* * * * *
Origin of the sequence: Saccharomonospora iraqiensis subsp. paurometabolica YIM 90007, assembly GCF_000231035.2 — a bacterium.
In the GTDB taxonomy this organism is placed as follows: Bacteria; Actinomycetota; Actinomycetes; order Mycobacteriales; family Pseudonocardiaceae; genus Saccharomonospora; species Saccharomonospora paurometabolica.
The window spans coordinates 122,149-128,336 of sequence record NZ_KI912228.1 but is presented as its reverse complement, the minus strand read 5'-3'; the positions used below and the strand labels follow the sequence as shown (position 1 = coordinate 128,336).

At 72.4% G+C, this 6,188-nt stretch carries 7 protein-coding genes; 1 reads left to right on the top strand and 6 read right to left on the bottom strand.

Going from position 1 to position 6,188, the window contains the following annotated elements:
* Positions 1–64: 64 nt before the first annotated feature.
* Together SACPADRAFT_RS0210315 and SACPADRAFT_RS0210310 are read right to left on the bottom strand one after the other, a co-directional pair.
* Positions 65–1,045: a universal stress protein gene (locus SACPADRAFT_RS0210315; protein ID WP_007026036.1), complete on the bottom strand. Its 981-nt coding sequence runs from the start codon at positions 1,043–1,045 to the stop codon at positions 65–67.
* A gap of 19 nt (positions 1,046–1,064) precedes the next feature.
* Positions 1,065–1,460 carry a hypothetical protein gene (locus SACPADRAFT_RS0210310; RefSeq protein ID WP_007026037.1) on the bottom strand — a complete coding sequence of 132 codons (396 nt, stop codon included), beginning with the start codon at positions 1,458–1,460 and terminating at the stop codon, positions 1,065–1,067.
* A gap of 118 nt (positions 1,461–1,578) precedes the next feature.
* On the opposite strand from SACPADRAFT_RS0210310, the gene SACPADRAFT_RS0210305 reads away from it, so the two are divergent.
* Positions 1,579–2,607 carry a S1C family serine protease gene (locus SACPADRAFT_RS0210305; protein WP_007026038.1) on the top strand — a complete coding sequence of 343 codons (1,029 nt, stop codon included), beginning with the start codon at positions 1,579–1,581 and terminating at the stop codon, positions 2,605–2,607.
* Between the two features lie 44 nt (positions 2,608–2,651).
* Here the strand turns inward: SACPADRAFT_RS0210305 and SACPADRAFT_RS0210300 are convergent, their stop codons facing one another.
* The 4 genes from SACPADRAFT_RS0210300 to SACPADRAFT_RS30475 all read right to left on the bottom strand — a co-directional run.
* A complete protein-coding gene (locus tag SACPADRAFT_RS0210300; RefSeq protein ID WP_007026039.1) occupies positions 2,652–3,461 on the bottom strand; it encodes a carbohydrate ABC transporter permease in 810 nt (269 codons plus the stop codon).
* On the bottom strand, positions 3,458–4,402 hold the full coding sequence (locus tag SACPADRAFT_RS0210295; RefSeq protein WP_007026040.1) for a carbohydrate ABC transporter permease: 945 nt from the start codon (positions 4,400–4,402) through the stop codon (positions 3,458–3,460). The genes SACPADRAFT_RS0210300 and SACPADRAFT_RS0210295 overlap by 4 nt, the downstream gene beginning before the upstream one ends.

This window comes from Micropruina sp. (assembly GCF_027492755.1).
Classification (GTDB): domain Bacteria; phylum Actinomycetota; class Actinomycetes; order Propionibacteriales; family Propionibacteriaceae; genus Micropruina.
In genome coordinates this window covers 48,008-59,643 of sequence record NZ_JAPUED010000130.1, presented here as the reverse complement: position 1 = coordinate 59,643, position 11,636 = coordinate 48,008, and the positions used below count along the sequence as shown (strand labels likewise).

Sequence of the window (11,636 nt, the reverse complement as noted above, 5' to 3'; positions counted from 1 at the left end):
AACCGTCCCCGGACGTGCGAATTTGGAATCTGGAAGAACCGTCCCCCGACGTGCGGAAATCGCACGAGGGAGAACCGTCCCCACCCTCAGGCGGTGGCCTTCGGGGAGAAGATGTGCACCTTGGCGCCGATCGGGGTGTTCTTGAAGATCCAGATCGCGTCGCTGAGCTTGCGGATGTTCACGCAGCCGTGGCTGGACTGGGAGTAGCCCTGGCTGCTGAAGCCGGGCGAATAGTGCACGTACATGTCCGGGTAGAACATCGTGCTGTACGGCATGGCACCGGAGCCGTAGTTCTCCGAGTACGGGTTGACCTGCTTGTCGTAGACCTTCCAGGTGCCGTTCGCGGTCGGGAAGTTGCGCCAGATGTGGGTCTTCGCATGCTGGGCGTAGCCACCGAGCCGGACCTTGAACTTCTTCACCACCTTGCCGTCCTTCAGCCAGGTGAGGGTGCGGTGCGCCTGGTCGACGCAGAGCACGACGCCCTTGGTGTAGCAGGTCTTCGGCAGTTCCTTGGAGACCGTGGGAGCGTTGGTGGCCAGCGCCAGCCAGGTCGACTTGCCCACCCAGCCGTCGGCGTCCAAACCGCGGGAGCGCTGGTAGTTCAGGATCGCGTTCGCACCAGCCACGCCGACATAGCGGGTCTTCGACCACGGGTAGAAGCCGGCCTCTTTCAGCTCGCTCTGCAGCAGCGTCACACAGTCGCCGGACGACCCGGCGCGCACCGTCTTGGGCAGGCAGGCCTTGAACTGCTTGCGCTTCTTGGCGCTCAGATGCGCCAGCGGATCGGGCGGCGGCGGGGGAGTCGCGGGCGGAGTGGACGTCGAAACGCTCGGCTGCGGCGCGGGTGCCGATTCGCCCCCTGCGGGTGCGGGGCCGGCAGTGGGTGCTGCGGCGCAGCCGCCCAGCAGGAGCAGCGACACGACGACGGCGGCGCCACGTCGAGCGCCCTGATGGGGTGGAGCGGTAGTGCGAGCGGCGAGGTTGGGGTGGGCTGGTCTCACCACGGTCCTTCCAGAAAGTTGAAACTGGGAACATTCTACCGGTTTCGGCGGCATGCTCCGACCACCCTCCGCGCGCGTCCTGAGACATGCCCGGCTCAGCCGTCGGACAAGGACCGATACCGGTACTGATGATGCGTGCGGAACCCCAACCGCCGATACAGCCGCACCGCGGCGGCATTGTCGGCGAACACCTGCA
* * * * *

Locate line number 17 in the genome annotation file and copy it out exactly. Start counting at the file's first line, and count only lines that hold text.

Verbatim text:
* A complete protein-coding gene (locus tag SACPADRAFT_RS0210300; RefSeq protein ID WP_007026039.1) occupies positions 2,652–3,461 on the bottom strand; it encodes a carbohydrate ABC transporter permease in 810 nt (269 codons plus the stop codon).